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Noteworthy and Unusual Religious Practices of the Medieval World:

Modern readers face two different challenges in understanding medieval literature. If readers are agnostic, they may be unaware of the Bible and basic church doctrine. If the modern readers are already familiar with the precepts of Christianity, they may mistakenly interpret medieval belief along the lines of modern practice. Keep in mind that many medieval beliefs are alien to modern Christianity, and difficult to understand without taking into account the unique nature of medieval spirituality. Rather than treating the following examples as a freak-show, consider them as potential insights into the psychology of the medieval mind. Consider how intense the emotional fervor and how unswerving was the belief of the Middle Ages.

Puss-Drinking and Scab-Eating--The general populace scorned lepers for their appearance and disease. As an act of humility and caring, many female saints such as St. Catherine would care for these "untouchables" by licking away the puss in their wounds then eating the scabs. People considered these saints especially holy.

Flagellants--Either as a masochistic form of penance for fleshly sins or as a symbolic gesture of subduing the flesh, flagellants would whip themselves until they bled. Often they would form lines and parade in the hundreds as they whipped themselves and marched from town to town singing hymns or calling upon other sinners to join them. The first recorded outbreak of this social phenomenon took place in 1260. Like flagellation, wearing a hairshirt was a method of penance or symbolic chastisement of the body. Beneath outer clothes, one would wear a shirt with rough, scratchy hair on the inside in order to rub the skin raw. It served as a reminder not to become too comfortable with the flesh.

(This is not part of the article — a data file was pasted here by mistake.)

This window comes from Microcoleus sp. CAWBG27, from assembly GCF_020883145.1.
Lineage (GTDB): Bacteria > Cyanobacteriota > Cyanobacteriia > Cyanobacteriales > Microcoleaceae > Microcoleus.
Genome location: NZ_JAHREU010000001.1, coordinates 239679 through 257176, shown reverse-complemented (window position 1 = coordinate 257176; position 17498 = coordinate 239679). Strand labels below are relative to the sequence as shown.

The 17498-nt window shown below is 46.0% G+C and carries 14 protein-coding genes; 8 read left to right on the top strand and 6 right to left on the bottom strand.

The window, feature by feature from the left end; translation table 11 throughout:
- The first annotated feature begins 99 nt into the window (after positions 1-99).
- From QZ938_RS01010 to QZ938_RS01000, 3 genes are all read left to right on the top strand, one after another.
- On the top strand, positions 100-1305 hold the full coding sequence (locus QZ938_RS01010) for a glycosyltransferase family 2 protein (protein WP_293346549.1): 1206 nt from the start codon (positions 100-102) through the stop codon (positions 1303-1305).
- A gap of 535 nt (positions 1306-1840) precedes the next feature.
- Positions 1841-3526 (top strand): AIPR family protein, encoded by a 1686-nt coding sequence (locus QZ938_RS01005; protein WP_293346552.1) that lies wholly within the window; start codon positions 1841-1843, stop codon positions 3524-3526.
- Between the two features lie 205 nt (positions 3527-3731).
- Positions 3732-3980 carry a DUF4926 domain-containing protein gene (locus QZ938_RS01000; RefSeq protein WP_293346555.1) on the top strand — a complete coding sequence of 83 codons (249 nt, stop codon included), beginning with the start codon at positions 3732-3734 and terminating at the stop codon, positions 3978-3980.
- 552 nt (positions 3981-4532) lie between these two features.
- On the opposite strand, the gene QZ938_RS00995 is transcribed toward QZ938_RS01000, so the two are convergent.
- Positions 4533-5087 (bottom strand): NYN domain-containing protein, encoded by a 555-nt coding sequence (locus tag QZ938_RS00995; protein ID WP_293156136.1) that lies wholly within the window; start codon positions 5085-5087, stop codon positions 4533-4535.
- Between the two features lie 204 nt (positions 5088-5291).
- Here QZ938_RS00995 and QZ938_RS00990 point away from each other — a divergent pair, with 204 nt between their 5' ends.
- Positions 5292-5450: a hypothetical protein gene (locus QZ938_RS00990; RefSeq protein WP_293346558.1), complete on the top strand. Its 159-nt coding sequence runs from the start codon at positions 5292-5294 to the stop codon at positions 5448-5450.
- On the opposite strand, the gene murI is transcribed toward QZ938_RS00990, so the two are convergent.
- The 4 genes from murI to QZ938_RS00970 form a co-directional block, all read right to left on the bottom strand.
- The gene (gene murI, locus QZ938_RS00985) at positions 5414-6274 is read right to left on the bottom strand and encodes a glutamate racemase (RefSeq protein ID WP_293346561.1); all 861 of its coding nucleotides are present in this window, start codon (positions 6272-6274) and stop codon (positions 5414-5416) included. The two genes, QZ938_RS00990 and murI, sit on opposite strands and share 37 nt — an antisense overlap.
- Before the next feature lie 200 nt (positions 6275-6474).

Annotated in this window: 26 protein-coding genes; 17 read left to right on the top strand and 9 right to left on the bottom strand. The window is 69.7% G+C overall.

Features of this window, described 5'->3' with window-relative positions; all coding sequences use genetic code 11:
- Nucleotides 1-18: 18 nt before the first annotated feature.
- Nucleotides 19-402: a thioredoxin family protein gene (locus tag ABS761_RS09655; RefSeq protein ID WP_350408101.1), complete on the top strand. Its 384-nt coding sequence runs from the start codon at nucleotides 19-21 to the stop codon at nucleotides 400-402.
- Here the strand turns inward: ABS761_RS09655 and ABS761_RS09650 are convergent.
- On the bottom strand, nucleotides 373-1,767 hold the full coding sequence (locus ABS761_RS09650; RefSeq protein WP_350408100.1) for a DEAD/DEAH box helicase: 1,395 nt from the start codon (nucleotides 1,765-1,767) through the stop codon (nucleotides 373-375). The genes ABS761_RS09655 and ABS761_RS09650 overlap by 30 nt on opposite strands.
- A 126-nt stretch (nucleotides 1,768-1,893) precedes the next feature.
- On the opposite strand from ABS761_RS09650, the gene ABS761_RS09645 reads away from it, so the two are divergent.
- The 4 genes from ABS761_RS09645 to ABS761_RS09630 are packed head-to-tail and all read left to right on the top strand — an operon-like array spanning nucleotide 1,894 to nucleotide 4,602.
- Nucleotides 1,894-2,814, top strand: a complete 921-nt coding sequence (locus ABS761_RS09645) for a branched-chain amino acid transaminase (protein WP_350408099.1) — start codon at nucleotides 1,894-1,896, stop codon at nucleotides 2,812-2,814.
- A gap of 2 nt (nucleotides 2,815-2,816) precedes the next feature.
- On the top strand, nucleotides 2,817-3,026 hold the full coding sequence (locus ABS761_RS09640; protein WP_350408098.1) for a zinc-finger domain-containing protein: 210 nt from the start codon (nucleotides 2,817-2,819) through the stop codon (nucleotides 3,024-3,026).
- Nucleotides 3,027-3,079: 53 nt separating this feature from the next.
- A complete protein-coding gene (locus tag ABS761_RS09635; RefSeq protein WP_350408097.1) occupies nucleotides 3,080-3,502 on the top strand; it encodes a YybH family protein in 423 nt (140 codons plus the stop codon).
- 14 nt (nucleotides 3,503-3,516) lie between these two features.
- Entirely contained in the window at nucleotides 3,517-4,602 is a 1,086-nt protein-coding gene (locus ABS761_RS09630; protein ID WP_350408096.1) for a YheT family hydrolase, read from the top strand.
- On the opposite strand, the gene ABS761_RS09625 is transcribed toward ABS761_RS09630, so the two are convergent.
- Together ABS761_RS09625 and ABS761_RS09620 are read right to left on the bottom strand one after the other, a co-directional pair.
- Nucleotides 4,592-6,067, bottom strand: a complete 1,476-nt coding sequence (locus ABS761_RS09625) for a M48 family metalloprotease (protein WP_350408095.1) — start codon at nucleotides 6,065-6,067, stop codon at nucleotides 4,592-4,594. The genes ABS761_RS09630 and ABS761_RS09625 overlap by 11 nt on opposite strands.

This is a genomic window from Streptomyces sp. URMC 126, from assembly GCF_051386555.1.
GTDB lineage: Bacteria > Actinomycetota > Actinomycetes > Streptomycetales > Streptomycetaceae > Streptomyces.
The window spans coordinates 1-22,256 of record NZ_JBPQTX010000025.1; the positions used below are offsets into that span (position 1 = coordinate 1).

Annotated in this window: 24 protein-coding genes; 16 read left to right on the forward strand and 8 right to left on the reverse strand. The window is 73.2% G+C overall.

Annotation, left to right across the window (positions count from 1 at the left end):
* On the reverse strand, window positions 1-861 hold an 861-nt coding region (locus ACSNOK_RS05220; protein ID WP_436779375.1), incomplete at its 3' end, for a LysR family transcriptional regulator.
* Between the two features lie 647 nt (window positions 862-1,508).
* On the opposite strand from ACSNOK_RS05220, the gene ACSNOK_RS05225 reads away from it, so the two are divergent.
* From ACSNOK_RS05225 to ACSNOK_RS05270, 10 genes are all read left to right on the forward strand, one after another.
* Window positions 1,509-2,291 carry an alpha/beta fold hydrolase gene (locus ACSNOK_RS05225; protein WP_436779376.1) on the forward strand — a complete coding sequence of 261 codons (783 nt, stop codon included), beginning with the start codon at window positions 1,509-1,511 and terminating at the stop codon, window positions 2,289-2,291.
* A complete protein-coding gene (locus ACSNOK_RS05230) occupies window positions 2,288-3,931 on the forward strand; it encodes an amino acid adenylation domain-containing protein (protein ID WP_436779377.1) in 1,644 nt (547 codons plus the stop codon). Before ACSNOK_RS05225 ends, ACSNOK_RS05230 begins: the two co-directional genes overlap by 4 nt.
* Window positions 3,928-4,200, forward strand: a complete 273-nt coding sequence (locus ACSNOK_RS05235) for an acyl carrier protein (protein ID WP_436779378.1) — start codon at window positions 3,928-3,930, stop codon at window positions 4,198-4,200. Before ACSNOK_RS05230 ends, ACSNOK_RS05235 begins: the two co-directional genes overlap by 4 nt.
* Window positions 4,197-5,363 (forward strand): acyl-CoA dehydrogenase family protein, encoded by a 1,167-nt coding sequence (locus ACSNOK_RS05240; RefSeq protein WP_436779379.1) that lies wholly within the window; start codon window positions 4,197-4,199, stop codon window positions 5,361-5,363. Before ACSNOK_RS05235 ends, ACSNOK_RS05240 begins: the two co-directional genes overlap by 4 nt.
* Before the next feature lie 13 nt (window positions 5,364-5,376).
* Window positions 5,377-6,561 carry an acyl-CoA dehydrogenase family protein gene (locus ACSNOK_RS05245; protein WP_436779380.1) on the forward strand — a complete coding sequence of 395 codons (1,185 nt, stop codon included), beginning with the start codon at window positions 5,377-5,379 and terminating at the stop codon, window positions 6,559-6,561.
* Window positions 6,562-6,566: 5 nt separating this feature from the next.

Stylite Monks--(technically hermits rather than monks) were continental rather than British. These men would take a ladder, climb up to the top of a ruined Roman column, sit down, and then kick away the ladder, vowing to remain there contemplating God until they died. There are accounts of stylite monks who survived as long as twenty years, relying upon handouts from strangers who would pass food and water up to them using a rope and basket.

Similarly, Irish Sailing Monks were a phenomenon more common in Ireland than in England. Technically hermits rather than monks, these men would board a coracle (a small boat) and put themselves to sea without any provisions, trusting that, if it were God's will to spare them, the sea would carry them to an isolated island where they would build a hut and live out their days in isolation. Numerous monasteries on remote Irish islands originated from a single hermit undertaking such a voyage.

The Anchorhold--Anchorites and anchoresses would take funeral rites, wash themselves with holy water, and allow themselves to be sealed away in a walled enclosure attached to a church. Like stylite monks, they would rely on God to provide them with food and water through the kindness of passers-by. The mystic Julian of Norwich is one of the most famous anchoresses.

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